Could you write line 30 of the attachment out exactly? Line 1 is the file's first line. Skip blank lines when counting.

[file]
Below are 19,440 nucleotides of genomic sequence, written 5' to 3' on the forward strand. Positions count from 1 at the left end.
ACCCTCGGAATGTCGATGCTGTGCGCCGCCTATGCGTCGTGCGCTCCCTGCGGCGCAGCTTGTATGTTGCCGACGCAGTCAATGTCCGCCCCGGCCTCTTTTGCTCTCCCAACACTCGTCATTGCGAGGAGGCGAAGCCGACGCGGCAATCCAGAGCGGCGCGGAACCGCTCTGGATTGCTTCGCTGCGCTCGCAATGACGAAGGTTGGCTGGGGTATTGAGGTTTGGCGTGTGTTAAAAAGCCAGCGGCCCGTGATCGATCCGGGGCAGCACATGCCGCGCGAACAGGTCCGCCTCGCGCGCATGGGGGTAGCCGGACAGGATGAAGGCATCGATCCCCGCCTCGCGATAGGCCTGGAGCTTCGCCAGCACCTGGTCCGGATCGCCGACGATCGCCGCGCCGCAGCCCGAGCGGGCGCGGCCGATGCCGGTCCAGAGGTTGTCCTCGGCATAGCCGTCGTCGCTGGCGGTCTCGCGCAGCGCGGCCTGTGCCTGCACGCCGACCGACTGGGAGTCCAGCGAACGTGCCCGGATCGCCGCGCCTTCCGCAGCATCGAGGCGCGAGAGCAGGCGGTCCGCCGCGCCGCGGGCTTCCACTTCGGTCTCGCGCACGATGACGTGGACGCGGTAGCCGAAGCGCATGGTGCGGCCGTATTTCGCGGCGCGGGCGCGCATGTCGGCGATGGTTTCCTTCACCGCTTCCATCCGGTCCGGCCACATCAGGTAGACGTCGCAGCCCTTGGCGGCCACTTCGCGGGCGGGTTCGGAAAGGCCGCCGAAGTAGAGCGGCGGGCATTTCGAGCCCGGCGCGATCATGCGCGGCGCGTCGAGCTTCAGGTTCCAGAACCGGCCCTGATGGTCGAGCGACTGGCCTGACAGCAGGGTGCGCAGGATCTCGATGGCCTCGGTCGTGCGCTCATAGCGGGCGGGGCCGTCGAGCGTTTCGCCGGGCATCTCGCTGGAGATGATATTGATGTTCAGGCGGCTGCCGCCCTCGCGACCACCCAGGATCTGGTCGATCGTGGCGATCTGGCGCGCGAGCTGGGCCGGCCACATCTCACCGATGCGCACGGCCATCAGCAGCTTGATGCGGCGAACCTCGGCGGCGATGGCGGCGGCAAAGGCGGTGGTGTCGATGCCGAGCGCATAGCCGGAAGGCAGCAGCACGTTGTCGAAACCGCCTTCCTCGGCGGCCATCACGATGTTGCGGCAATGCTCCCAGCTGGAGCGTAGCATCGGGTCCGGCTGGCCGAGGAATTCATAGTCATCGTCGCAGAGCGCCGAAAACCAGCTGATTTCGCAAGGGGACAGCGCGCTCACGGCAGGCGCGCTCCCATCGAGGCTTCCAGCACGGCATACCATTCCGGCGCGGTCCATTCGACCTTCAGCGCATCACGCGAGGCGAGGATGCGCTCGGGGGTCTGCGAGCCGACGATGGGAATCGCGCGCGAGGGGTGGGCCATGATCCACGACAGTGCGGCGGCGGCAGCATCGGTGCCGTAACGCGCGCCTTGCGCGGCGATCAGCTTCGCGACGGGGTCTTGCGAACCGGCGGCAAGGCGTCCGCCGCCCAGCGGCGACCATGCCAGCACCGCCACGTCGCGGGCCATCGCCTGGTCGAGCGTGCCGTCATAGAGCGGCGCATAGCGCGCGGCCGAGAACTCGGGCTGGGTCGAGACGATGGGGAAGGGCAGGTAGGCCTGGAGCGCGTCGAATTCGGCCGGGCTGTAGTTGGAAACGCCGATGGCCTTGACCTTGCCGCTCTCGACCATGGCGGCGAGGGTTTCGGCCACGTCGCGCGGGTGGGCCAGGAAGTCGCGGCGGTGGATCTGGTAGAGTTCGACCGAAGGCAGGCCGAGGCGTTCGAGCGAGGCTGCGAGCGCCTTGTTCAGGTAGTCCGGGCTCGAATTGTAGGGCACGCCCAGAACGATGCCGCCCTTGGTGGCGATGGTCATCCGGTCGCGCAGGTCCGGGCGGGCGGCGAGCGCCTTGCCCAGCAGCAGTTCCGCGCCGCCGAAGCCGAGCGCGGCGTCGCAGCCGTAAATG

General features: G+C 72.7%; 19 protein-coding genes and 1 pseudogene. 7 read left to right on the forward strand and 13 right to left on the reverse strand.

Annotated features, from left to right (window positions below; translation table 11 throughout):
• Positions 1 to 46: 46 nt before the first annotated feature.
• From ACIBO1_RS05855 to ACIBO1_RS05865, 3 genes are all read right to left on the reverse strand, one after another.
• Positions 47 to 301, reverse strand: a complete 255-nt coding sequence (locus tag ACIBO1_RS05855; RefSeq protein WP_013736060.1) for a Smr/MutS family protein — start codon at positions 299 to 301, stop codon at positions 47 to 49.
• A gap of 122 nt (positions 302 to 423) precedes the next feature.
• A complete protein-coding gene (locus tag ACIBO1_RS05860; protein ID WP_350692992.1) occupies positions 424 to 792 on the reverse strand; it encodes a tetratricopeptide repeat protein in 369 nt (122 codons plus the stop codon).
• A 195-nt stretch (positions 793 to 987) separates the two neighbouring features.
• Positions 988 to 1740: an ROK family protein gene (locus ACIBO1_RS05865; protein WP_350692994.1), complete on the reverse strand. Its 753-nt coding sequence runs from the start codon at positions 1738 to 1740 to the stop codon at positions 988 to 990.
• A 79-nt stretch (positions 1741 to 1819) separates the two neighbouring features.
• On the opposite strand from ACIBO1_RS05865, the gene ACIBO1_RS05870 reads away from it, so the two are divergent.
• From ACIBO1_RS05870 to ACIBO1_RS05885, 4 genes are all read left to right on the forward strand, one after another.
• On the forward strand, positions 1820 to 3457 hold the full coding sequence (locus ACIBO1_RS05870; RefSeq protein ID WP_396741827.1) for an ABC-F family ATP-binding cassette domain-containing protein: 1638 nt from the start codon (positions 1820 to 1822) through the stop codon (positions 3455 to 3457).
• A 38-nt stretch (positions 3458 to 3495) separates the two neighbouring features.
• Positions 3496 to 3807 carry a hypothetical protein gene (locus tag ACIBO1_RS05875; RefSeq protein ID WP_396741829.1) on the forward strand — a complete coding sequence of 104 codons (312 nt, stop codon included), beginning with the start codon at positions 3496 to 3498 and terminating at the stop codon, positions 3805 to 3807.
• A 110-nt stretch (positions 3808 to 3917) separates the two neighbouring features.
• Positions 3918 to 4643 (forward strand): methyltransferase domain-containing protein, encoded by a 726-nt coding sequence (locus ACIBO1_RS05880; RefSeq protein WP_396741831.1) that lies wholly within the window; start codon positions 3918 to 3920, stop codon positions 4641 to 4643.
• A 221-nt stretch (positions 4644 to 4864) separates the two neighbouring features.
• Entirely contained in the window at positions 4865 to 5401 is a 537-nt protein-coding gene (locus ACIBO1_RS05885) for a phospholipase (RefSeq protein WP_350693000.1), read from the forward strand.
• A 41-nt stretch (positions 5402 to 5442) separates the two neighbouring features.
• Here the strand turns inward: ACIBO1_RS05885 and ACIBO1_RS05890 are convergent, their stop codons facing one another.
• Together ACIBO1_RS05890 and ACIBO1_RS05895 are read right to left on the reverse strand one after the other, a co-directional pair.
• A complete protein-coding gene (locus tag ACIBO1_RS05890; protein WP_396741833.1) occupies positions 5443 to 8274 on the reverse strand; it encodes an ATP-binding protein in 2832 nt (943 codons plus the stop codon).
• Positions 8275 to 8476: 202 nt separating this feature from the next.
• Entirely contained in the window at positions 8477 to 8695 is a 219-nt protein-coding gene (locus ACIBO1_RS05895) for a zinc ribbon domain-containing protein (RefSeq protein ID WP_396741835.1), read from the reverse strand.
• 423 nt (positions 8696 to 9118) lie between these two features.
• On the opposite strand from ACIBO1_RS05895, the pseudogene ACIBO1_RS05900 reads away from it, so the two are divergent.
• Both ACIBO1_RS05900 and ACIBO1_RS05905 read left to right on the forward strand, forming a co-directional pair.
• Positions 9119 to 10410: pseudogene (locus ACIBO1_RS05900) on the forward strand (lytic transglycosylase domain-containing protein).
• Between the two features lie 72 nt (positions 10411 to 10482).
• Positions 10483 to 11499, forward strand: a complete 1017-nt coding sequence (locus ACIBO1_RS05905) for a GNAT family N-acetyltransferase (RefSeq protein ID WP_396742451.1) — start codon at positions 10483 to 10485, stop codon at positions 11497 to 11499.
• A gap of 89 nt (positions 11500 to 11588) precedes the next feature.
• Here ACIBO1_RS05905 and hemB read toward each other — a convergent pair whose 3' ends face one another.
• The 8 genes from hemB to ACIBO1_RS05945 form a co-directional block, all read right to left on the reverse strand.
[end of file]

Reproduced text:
• Both ACIBO1_RS05900 and ACIBO1_RS05905 read left to right on the forward strand, forming a co-directional pair.